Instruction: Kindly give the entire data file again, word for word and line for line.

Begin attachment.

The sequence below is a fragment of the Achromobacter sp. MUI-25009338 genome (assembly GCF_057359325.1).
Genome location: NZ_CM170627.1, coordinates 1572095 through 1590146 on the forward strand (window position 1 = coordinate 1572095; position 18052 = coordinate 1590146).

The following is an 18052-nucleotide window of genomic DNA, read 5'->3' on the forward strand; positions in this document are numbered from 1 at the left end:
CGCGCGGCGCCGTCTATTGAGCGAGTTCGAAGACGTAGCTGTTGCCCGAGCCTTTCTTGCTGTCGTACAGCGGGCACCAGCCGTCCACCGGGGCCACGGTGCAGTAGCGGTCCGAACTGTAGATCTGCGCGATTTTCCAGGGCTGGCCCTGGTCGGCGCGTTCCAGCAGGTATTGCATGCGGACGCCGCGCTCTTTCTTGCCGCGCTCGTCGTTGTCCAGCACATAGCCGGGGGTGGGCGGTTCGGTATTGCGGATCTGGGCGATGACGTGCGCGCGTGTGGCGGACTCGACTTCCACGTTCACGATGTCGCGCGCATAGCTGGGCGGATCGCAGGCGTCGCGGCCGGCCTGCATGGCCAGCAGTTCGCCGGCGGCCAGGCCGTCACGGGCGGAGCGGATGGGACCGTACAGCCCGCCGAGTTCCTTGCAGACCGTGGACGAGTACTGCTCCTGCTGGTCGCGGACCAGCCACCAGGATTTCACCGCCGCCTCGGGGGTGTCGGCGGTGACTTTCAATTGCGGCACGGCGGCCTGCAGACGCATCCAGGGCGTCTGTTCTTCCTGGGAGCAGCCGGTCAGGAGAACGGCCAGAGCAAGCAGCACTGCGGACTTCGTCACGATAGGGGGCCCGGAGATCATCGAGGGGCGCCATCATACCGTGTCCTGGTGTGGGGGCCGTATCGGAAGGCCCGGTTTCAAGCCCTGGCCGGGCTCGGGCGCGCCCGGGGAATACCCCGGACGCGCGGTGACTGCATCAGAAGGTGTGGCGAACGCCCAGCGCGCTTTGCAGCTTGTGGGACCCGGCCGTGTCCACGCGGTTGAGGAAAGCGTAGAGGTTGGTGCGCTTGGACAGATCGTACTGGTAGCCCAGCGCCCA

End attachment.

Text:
The sequence below is a fragment of the Achromobacter sp. MUI-25009338 genome (assembly GCF_057359325.1).
Genome location: NZ_CM170627.1, coordinates 1572095 through 1590146 on the forward strand (window position 1 = coordinate 1572095; position 18052 = coordinate 1590146).

The following is an 18052-nucleotide window of genomic DNA, read 5'->3' on the forward strand; positions in this document are numbered from 1 at the left end:
CGCGCGGCGCCGTCTATTGAGCGAGTTCGAAGACGTAGCTGTTGCCCGAGCCTTTCTTGCTGTCGTACAGCGGGCACCAGCCGTCCACCGGGGCCACGGTGCAGTAGCGGTCCGAACTGTAGATCTGCGCGATTTTCCAGGGCTGGCCCTGGTCGGCGCGTTCCAGCAGGTATTGCATGCGGACGCCGCGCTCTTTCTTGCCGCGCTCGTCGTTGTCCAGCACATAGCCGGGGGTGGGCGGTTCGGTATTGCGGATCTGGGCGATGACGTGCGCGCGTGTGGCGGACTCGACTTCCACGTTCACGATGTCGCGCGCATAGCTGGGCGGATCGCAGGCGTCGCGGCCGGCCTGCATGGCCAGCAGTTCGCCGGCGGCCAGGCCGTCACGGGCGGAGCGGATGGGACCGTACAGCCCGCCGAGTTCCTTGCAGACCGTGGACGAGTACTGCTCCTGCTGGTCGCGGACCAGCCACCAGGATTTCACCGCCGCCTCGGGGGTGTCGGCGGTGACTTTCAATTGCGGCACGGCGGCCTGCAGACGCATCCAGGGCGTCTGTTCTTCCTGGGAGCAGCCGGTCAGGAGAACGGCCAGAGCAAGCAGCACTGCGGACTTCGTCACGATAGGGGGCCCGGAGATCATCGAGGGGCGCCATCATACCGTGTCCTGGTGTGGGGGCCGTATCGGAAGGCCCGGTTTCAAGCCCTGGCCGGGCTCGGGCGCGCCCGGGGAATACCCCGGACGCGCGGTGACTGCATCAGAAGGTGTGGCGAACGCCCAGCGCGCTTTGCAGCTTGTGGGACCCGGCCGTGTCCACGCGGTTGAGGAAAGCGTAGAGGTTGGTGCGCTTGGACAGATCGTACTGGTAGCCCAGCGCCCA